Legislate Responsibly

America was built on a foundation of heavy industry. Whether it is the blast furnaces where steel was made to give life to skyscrapers or the railroads which move the goods in our refrigerators, living rooms, and garages, these industries must be able to conduct their operations without the specter of arbitrary regulation.

An example of arbitrary legislation comes in the form of S. 576, the Railway Safety Act of 2023, which was introduced by Ohio Sen. JD Vance in the wake of the February, 2023 accident in East Palestine, OH. While it is certainly reasonable for an elected official to be angry and looking for answers in the wake of any mishap, it has always been irresponsible to legislate with haste and anger.

America’s Founding Fathers understood this. After all, they had just lived through the caprice of King George III and the British Parliament who both denied the colonists their freedoms and used their anger to impose arbitrary economic restrictions. That is why it is sad to see the same attitudes emanating from the U.S. Senate, particularly with respect to the Railway Safety Act of 2023.

One of the more obnoxious provisions of the legislation is the mandate that every train operated by a Class I railroad (any carrier with revenue greater than $250 million) have minimum of two crew members in the locomotive cab. In the rush to please labor unions—and with no discernible safety benefit—the framers of S. 576 included this mandate. Yet, they seemingly forgot that the train which derailed in East Palestine had not 2 crew members in the locomotive cab, but 3 individuals. So, what exactly is the justification for this provision, when the evidence clearly shows it is unnecessary?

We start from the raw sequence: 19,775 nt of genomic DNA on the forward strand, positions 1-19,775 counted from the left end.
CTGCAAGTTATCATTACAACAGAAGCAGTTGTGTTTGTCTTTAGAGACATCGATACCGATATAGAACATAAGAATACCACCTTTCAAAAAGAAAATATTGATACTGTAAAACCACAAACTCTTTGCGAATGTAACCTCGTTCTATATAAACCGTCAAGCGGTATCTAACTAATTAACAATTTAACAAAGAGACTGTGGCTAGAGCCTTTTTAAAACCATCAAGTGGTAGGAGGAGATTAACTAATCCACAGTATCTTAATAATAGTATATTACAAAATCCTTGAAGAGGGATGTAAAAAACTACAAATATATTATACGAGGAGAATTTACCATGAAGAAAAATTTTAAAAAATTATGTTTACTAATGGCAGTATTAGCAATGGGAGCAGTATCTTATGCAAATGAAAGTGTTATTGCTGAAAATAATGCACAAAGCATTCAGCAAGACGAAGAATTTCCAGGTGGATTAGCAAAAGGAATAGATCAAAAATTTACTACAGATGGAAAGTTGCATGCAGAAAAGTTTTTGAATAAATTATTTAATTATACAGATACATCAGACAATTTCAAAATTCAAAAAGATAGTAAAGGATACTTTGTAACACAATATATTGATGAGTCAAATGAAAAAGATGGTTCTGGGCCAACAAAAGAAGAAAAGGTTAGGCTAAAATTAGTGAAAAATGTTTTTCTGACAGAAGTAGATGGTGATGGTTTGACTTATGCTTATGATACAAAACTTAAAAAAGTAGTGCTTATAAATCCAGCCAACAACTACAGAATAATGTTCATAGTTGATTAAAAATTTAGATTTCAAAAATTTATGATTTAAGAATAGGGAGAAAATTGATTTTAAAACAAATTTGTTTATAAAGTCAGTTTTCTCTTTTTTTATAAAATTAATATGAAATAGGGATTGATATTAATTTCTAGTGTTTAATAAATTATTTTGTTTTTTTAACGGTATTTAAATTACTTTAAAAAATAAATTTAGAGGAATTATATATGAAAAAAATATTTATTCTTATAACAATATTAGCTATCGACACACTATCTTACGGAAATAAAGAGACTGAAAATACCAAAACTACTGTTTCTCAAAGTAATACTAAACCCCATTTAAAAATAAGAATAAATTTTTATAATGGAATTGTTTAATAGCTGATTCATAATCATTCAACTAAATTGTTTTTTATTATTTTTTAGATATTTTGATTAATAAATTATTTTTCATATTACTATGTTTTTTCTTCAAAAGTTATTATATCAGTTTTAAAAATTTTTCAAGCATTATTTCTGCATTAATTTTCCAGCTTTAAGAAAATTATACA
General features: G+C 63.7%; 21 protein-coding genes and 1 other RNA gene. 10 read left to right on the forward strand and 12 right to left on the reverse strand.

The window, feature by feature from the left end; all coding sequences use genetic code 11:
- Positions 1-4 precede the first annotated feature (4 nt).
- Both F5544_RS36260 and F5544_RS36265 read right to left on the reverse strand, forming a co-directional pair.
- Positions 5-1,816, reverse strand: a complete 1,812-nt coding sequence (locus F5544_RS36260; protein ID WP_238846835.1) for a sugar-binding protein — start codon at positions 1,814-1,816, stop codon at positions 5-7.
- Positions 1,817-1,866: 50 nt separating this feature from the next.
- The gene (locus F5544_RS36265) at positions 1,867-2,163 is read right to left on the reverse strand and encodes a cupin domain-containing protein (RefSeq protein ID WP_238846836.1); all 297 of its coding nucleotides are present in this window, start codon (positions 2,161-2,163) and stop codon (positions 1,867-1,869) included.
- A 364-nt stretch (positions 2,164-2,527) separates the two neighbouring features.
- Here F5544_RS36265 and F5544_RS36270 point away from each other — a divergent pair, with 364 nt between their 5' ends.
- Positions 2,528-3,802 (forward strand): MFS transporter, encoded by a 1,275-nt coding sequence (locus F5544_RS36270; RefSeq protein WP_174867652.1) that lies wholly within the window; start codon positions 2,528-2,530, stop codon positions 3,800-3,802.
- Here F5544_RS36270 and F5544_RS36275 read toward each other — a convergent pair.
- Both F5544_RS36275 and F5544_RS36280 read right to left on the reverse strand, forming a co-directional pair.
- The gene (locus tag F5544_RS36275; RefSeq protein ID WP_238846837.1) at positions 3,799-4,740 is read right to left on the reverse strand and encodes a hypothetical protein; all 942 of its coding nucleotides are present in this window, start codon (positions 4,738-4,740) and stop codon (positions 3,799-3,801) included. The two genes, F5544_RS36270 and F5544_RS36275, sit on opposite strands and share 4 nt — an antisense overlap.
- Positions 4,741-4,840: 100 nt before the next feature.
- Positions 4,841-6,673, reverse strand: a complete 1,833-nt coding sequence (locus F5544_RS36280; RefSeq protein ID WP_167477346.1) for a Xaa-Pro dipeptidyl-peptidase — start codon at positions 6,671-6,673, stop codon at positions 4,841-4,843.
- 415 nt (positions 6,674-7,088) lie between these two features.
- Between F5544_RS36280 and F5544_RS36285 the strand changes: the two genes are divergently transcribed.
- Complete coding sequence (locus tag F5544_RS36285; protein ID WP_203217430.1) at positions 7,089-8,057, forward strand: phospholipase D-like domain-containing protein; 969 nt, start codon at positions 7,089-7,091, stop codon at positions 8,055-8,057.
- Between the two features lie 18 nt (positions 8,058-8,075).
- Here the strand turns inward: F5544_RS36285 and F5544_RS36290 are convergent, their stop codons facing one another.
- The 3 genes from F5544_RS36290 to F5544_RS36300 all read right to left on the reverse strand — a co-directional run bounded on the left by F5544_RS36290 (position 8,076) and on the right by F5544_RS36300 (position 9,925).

Furthermore, if the framers of this bill believed the mandate was necessary for safety, why does it just apply to railroads with revenues above $250 million, and none other? And why not passenger rail operators?

Nearly a full year later, it is clear that S. 576 is not an example of rational, responsible legislating. And lost in the crush of all this are the people of East Palestine, OH about whom little is heard from anyone pushing this legislation. In a coalition letter led by FreedomWorks last year, we said:

“Lawmakers would be better served focusing on recovery for the people of East Palestine, including by ensuring railroad Norfolk Southern makes good on their commitments, while also waiting for more details from the National Transportation Safety Board (NTSB) to inform any potential future policies.”

DC politicos would do well to heed these words.

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